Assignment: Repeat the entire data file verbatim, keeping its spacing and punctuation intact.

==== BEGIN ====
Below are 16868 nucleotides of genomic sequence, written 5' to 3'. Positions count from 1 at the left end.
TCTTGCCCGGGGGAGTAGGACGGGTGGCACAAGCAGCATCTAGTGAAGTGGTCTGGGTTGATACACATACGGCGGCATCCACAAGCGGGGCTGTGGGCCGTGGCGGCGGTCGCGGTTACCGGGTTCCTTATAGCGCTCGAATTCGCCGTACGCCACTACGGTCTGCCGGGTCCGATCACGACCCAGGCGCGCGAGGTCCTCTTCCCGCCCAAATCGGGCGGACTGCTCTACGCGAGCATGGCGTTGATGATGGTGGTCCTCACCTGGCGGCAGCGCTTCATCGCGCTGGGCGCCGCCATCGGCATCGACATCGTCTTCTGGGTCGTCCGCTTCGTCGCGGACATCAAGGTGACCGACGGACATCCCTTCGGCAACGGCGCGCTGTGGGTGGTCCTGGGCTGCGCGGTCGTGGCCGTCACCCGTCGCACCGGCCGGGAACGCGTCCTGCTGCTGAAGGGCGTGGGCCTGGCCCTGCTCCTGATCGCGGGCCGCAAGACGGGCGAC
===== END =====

Below are 16868 nucleotides of genomic sequence, written 5' to 3'. Positions count from 1 at the left end.
TCTTGCCCGGGGGAGTAGGACGGGTGGCACAAGCAGCATCTAGTGAAGTGGTCTGGGTTGATACACATACGGCGGCATCCACAAGCGGGGCTGTGGGCCGTGGCGGCGGTCGCGGTTACCGGGTTCCTTATAGCGCTCGAATTCGCCGTACGCCACTACGGTCTGCCGGGTCCGATCACGACCCAGGCGCGCGAGGTCCTCTTCCCGCCCAAATCGGGCGGACTGCTCTACGCGAGCATGGCGTTGATGATGGTGGTCCTCACCTGGCGGCAGCGCTTCATCGCGCTGGGCGCCGCCATCGGCATCGACATCGTCTTCTGGGTCGTCCGCTTCGTCGCGGACATCAAGGTGACCGACGGACATCCCTTCGGCAACGGCGCGCTGTGGGTGGTCCTGGGCTGCGCGGTCGTGGCCGTCACCCGTCGCACCGGCCGGGAACGCGTCCTGCTGCTGAAGGGCGTGGGCCTGGCCCTGCTCCTGATCGCGGGCCGCAAGACGGGCGAC